Chapter 2: Literature Review There have been many debates over capital punishment in the United States in the last century. The methods used to carry it out have ranged from firing squads to lethal injections. The first reported case in American History is that of Daniel Frank. He was executed in the colonial days for stealing. Though there was a short moratorium the death penalty has been used widely, but not without some cost.

The death penalty has become one of the most debated topics in criminology and abroad. Two of the basic issues surrounding the death penalty debate are whether the death penalty is a deterrent and whether or not discrimination plays a factor in sentencing. Is the death penalty a deterrent? While the general public may think that the death penalty deter crime, research indicates no absolute findings that the death penalty works as a deterrence (Sellin, T, 1959).

The only study that came close to proving the death penalty as a deterrent was that of Issac Elrich. The research compared the rates of murders and the death penalty rate and came to the conclusion that it does deter between 8 and 20 murders a execution. The problem with this research comes in the methodology and if the research is really valid (Elrich, I, 1975). Which leaves us with the question: Do people fear the death penalty? That question has yet to be answered. Does discrimination play a role in death penalty sentencing?

This has been the heated topic of the debate on the death penalty. This debate has been taken all the way to the Supreme Court. The first study to address discrimination in death penalty sentencing was in 1970's when Wolfgang and Riedel looked at the rate of execution of black males in the southern states. Their results were astounding: "Of the 3,859 persons executed for all crimes since 1930, 54.6 percent have been black or members of other racial minority groups.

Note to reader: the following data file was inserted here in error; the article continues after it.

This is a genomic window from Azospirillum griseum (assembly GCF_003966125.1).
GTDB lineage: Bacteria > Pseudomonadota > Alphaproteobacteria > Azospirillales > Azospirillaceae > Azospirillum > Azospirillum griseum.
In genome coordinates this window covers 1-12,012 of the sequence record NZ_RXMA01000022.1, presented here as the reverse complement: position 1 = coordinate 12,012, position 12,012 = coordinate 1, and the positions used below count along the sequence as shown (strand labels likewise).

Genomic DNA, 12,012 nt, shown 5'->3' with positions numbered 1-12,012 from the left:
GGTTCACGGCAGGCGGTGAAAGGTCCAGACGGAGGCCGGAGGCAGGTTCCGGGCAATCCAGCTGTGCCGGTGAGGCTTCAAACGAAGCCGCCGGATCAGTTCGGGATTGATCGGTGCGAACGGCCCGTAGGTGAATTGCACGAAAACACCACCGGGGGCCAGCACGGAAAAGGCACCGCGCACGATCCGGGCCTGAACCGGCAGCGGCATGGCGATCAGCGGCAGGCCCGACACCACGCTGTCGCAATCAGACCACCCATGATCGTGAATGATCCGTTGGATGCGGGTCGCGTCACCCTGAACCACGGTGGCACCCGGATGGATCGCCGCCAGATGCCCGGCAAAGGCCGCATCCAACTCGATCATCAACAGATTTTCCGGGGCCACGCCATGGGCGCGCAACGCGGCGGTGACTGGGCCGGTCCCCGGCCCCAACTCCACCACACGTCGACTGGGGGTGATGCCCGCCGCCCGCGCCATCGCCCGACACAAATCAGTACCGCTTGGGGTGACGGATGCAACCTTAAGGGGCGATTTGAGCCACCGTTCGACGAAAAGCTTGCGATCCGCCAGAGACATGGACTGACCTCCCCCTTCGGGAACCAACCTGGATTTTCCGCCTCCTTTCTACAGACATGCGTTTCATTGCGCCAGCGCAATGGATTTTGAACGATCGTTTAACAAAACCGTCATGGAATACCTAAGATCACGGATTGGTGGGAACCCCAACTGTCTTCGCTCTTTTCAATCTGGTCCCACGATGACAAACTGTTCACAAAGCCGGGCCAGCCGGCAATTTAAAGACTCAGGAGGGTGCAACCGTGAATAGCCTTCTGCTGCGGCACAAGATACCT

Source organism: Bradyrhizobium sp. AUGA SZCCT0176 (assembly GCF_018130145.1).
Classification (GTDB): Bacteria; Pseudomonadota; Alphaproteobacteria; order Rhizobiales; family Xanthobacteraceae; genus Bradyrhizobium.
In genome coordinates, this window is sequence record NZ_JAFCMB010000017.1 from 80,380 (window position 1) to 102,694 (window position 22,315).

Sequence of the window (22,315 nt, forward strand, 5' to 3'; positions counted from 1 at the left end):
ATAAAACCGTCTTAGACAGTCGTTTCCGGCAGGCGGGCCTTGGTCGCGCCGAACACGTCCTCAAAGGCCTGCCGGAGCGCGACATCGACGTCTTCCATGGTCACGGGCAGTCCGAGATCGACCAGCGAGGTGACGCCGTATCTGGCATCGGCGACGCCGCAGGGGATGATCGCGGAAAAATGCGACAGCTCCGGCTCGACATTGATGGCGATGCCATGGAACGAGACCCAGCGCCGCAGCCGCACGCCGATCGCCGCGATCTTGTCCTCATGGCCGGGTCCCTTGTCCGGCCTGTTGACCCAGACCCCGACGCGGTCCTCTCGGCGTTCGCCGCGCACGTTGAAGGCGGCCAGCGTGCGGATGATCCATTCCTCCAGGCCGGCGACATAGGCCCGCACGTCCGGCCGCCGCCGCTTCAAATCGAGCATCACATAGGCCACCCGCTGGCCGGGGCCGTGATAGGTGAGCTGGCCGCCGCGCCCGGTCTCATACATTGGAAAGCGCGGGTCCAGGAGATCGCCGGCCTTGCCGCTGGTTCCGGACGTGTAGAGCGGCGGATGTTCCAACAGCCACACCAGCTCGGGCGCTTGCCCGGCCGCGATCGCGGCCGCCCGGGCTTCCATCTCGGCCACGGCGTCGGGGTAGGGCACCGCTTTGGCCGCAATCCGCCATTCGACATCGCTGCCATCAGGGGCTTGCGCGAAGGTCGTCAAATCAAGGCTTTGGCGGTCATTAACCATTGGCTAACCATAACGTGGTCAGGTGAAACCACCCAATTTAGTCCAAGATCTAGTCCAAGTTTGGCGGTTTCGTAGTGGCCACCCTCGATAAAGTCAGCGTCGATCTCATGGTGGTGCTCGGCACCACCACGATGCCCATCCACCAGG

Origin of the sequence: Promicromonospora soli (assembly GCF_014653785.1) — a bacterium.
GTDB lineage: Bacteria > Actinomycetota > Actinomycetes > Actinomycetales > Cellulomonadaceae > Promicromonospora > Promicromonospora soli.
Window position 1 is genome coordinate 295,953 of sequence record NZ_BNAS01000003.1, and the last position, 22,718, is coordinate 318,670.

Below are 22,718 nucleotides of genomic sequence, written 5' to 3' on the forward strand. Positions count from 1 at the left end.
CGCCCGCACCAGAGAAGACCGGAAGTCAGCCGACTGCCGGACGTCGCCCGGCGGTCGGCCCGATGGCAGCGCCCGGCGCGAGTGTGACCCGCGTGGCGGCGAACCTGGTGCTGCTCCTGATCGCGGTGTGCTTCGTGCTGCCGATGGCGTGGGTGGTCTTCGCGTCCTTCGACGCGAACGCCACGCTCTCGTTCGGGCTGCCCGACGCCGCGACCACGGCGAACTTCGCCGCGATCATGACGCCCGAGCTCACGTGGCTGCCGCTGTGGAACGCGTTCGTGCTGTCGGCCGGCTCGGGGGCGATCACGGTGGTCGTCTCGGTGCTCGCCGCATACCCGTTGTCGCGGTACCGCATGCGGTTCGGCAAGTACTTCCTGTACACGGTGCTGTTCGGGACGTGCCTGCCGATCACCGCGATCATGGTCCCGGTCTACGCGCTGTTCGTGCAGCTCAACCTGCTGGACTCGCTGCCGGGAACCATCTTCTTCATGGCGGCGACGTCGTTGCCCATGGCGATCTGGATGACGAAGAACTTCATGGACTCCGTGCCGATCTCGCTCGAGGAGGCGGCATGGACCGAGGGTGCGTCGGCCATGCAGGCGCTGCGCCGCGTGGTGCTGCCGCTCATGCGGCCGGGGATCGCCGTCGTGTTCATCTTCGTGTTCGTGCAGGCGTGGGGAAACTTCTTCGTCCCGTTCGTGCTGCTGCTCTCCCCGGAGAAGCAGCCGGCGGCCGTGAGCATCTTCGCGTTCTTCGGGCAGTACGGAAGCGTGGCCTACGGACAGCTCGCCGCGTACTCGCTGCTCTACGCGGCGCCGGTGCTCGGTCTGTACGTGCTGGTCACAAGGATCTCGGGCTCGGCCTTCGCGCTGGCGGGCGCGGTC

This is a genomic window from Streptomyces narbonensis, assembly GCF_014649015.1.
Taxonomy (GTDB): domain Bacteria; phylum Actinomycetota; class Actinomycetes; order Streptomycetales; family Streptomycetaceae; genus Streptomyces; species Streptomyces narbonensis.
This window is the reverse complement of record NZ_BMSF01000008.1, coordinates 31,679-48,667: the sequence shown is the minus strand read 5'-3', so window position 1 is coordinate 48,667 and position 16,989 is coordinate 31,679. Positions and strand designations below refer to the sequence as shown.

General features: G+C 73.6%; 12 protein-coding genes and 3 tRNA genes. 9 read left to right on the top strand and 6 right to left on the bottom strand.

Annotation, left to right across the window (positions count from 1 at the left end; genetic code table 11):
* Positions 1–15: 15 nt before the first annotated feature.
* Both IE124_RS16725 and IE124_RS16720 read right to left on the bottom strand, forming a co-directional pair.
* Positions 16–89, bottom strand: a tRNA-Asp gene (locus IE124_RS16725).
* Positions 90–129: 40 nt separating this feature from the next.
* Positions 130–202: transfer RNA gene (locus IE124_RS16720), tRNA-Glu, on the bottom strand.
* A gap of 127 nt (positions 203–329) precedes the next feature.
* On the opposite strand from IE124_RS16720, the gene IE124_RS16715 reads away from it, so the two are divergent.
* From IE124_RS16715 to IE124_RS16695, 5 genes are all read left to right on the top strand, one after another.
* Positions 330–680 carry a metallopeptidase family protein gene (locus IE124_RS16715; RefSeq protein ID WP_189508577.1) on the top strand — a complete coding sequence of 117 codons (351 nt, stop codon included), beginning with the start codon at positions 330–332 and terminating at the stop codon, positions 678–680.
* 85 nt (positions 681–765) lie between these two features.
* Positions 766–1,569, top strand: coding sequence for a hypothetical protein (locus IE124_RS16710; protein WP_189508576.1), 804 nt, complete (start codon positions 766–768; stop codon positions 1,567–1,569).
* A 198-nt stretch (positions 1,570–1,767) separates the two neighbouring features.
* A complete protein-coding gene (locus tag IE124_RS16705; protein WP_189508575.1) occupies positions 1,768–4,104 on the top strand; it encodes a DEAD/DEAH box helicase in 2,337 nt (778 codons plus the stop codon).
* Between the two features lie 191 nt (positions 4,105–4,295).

Of the 455 executed for rape alone, 89.5 percent have been non-white (Black, 1984). Baldus later found that, in Georgia, a black defendant is 11 times more likely to be sentenced to death than a white defendant (Baldus, 1983). They took this case all the way to Supreme Court in McKlesky vs. Kemp (1985). The basis of this case was that McKlesky wanted the Supreme Court to validate the Georgia Capital Punishment Statute because of the finding of Baldus. The court said that because there was no direct proof of discrimination again McKlesky that they could not invalidate it. They went on to say that if there was any discrimination it is at a tolerable level (Baldus, 1983).

Conclusion Irregardless to the debate currently going on, the trend in America is beginning to show an increase in the number of executions. This is in part due to the Antiterrorist and Effective Death Penalty Act of 1996. This act has helped to reduce the number of appeals allowed including the Writ of Habeas Corpus (Flango, 1994). The problem that is occurring now is that the public seems to be becoming less supportive of the death penalty and more in favor of life without parole. Thus, putting pressure on the nations law makers to reevaluate there decision of sentencing.

On the other hand, there is still the Supreme Court philosophy that a killer must be killed (Haas, 1994). In conclusion, the death penalty is a highly debated topic. The debate leaves many unanswered questions...

Bibliography

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Journal of Criminal Law and Criminology. 661-678. Black, C. (1984).
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Capital Punishment in the United States, Part I: Observations on the use and interruption of law". Criminal Justice Abstract. 283-311. Elrich, I. (1975).
The deterrence effect on capital punishment: A question of life and death". American Economic Review. 397-417. Flango, V. (1994).
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